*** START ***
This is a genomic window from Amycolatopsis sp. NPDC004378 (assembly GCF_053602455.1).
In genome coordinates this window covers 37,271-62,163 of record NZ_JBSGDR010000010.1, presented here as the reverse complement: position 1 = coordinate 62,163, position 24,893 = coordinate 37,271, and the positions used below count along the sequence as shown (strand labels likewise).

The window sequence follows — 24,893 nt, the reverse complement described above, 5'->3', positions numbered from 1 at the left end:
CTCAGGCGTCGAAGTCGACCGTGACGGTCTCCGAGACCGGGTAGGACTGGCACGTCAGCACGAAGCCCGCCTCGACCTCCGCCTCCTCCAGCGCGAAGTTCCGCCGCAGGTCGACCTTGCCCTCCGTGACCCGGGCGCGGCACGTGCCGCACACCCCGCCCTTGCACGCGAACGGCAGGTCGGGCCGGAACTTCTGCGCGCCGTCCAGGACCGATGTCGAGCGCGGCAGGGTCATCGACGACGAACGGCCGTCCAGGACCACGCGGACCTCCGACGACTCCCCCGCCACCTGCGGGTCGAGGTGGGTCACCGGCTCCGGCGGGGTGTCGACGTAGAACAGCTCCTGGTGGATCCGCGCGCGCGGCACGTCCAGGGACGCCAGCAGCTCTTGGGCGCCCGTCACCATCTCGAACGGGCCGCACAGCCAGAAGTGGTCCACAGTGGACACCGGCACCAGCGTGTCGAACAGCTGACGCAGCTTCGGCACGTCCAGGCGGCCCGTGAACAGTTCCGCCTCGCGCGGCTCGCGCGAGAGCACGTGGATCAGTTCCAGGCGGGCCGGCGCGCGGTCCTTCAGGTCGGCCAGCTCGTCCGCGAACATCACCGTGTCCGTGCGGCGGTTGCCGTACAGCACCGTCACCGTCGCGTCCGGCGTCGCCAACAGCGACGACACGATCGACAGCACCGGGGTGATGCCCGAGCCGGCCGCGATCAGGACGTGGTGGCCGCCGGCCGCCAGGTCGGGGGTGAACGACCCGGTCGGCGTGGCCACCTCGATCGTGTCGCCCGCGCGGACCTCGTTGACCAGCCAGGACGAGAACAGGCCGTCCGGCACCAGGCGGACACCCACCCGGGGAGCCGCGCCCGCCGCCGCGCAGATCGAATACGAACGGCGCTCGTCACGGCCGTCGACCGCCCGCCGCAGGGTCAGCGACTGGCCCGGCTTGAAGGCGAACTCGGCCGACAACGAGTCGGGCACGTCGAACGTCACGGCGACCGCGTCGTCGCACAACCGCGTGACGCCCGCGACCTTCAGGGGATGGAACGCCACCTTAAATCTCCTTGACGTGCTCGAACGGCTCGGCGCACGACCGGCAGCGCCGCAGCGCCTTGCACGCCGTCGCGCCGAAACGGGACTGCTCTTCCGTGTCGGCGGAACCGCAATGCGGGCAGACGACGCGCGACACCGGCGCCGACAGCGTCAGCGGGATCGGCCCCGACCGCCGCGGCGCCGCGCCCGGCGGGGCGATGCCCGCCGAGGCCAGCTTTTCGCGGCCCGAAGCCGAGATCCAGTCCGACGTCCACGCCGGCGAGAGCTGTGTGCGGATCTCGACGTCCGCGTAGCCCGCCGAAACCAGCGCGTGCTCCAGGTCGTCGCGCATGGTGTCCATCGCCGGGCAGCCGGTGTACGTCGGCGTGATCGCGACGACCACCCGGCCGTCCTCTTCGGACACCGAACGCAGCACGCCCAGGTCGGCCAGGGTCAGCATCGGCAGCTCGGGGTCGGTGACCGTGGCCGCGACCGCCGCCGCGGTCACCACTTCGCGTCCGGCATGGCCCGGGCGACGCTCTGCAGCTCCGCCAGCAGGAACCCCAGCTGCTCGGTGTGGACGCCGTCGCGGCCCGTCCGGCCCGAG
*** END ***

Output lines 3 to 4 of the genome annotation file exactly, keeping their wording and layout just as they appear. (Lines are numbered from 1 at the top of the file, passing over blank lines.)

The window sequence follows — 24,893 nt, the reverse complement described above, 5'->3', positions numbered from 1 at the left end:
CTCAGGCGTCGAAGTCGACCGTGACGGTCTCCGAGACCGGGTAGGACTGGCACGTCAGCACGAAGCCCGCCTCGACCTCCGCCTCCTCCAGCGCGAAGTTCCGCCGCAGGTCGACCTTGCCCTCCGTGACCCGGGCGCGGCACGTGCCGCACACCCCGCCCTTGCACGCGAACGGCAGGTCGGGCCGGAACTTCTGCGCGCCGTCCAGGACCGATGTCGAGCGCGGCAGGGTCATCGACGACGAACGGCCGTCCAGGACCACGCGGACCTCCGACGACTCCCCCGCCACCTGCGGGTCGAGGTGGGTCACCGGCTCCGGCGGGGTGTCGACGTAGAACAGCTCCTGGTGGATCCGCGCGCGCGGCACGTCCAGGGACGCCAGCAGCTCTTGGGCGCCCGTCACCATCTCGAACGGGCCGCACAGCCAGAAGTGGTCCACAGTGGACACCGGCACCAGCGTGTCGAACAGCTGACGCAGCTTCGGCACGTCCAGGCGGCCCGTGAACAGTTCCGCCTCGCGCGGCTCGCGCGAGAGCACGTGGATCAGTTCCAGGCGGGCCGGCGCGCGGTCCTTCAGGTCGGCCAGCTCGTCCGCGAACATCACCGTGTCCGTGCGGCGGTTGCCGTACAGCACCGTCACCGTCGCGTCCGGCGTCGCCAACAGCGACGACACGATCGACAGCACCGGGGTGATGCCCGAGCCGGCCGCGATCAGGACGTGGTGGCCGCCGGCCGCCAGGTCGGGGGTGAACGACCCGGTCGGCGTGGCCACCTCGATCGTGTCGCCCGCGCGGACCTCGTTGACCAGCCAGGACGAGAACAGGCCGTCCGGCACCAGGCGGACACCCACCCGGGGAGCCGCGCCCGCCGCCGCGCAGATCGAATACGAACGGCGCTCGTCACGGCCGTCGACCGCCCGCCGCAGGGTCAGCGACTGGCCCGGCTTGAAGGCGAACTCGGCCGACAACGAGTCGGGCACGTCGAACGTCACGGCGACCGCGTCGTCGCACAACCGCGTGACGCCCGCGACCTTCAGGGGATGGAACGCCACCTTAAATCTCCTTGACGTGCTCGAACGGCTCGGCGCACGACCGGCAGCGCCGCAGCGCCTTGCACGCCGTCGCGCCGAAACGGGACTGCTCTTCCGTGTCGGCGGAACCGCAATGCGGGCAGACGACGCGCGACACCGGCGCCGACAGCGTCAGCGGGATCGGCCCCGACCGCCGCGGCGCCGCGCCCGGCGGGGCGATGCCCGCCGAGGCCAGCTTTTCGCGGCCCGAAGCCGAGATCCAGTCCGACGTCCACGCCGGCGAGAGCTGTGTGCGGATCTCGACGTCCGCGTAGCCCGCCGAAACCAGCGCGTGCTCCAGGTCGTCGCGCATGGTGTCCATCGCCGGGCAGCCGGTGTACGTCGGCGTGATCGCGACGACCACCCGGCCGTCCTCTTCGGACACCGAACGCAGCACGCCCAGGTCGGCCAGGGTCAGCATCGGCAGCTCGGGGTCGGTGACCGTGGCCGCGACCGCCGCCGCGGTCACCACTTCGCGTCCGGCATGGCCCGGGCGACGCTCTGCAGCTCCGCCAGCAGGAACCCCAGCTGCTCGGTGTGGACGCCGTCGCGGCCCGTCCGGCCCGAG